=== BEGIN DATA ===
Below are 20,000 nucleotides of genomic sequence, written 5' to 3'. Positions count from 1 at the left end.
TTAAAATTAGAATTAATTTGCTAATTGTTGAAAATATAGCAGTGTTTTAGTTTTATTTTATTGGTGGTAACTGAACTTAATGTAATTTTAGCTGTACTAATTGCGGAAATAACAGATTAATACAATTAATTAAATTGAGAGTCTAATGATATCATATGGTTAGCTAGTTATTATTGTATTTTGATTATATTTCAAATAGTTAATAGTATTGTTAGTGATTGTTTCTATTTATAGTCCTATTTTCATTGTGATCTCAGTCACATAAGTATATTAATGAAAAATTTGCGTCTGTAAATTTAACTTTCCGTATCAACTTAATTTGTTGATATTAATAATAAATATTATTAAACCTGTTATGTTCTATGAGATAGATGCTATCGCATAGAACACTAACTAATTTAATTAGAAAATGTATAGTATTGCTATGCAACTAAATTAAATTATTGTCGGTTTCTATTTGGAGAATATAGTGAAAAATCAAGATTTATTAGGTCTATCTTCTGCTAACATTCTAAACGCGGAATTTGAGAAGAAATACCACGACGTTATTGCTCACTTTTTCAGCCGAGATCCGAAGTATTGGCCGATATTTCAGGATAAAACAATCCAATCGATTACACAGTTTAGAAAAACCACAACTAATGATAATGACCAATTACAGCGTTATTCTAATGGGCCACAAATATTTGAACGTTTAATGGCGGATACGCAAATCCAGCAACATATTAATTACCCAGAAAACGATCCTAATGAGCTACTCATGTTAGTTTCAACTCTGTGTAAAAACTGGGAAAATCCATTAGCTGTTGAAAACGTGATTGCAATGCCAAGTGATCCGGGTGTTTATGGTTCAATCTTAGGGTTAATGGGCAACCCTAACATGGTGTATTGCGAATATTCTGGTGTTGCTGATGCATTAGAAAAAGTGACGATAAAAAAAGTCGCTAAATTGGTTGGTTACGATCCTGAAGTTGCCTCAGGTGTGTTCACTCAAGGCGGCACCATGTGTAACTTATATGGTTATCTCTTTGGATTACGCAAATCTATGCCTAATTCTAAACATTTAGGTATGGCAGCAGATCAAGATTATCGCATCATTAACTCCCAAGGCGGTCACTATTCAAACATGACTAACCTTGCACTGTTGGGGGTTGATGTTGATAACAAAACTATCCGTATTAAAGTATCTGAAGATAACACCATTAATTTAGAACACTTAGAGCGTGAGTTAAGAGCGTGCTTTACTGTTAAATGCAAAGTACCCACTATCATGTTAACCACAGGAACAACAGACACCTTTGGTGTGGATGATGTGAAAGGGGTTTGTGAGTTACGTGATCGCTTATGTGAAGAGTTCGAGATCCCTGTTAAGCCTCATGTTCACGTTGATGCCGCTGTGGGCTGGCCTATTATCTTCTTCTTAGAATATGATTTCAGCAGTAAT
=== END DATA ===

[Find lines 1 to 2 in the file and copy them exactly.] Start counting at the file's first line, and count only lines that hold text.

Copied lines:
Below are 20,000 nucleotides of genomic sequence, written 5' to 3'. Positions count from 1 at the left end.
TTAAAATTAGAATTAATTTGCTAATTGTTGAAAATATAGCAGTGTTTTAGTTTTATTTTATTGGTGGTAACTGAACTTAATGTAATTTTAGCTGTACTAATTGCGGAAATAACAGATTAATACAATTAATTAAATTGAGAGTCTAATGATATCATATGGTTAGCTAGTTATTATTGTATTTTGATTATATTTCAAATAGTTAATAGTATTGTTAGTGATTGTTTCTATTTATAGTCCTATTTTCATTGTGATCTCAGTCACATAAGTATATTAATGAAAAATTTGCGTCTGTAAATTTAACTTTCCGTATCAACTTAATTTGTTGATATTAATAATAAATATTATTAAACCTGTTATGTTCTATGAGATAGATGCTATCGCATAGAACACTAACTAATTTAATTAGAAAATGTATAGTATTGCTATGCAACTAAATTAAATTATTGTCGGTTTCTATTTGGAGAATATAGTGAAAAATCAAGATTTATTAGGTCTATCTTCTGCTAACATTCTAAACGCGGAATTTGAGAAGAAATACCACGACGTTATTGCTCACTTTTTCAGCCGAGATCCGAAGTATTGGCCGATATTTCAGGATAAAACAATCCAATCGATTACACAGTTTAGAAAAACCACAACTAATGATAATGACCAATTACAGCGTTATTCTAATGGGCCACAAATATTTGAACGTTTAATGGCGGATACGCAAATCCAGCAACATATTAATTACCCAGAAAACGATCCTAATGAGCTACTCATGTTAGTTTCAACTCTGTGTAAAAACTGGGAAAATCCATTAGCTGTTGAAAACGTGATTGCAATGCCAAGTGATCCGGGTGTTTATGGTTCAATCTTAGGGTTAATGGGCAACCCTAACATGGTGTATTGCGAATATTCTGGTGTTGCTGATGCATTAGAAAAAGTGACGATAAAAAAAGTCGCTAAATTGGTTGGTTACGATCCTGAAGTTGCCTCAGGTGTGTTCACTCAAGGCGGCACCATGTGTAACTTATATGGTTATCTCTTTGGATTACGCAAATCTATGCCTAATTCTAAACATTTAGGTATGGCAGCAGATCAAGATTATCGCATCATTAACTCCCAAGGCGGTCACTATTCAAACATGACTAACCTTGCACTGTTGGGGGTTGATGTTGATAACAAAACTATCCGTATTAAAGTATCTGAAGATAACACCATTAATTTAGAACACTTAGAGCGTGAGTTAAGAGCGTGCTTTACTGTTAAATGCAAAGTACCCACTATCATGTTAACCACAGGAACAACAGACACCTTTGGTGTGGATGATGTGAAAGGGGTTTGTGAGTTACGTGATCGCTTATGTGAAGAGTTCGAGATCCCTGTTAAGCCTCATGTTCACGTTGATGCCGCTGTGGGCTGGCCTATTATCTTCTTCTTAGAATATGATTTCAGCAGTAAT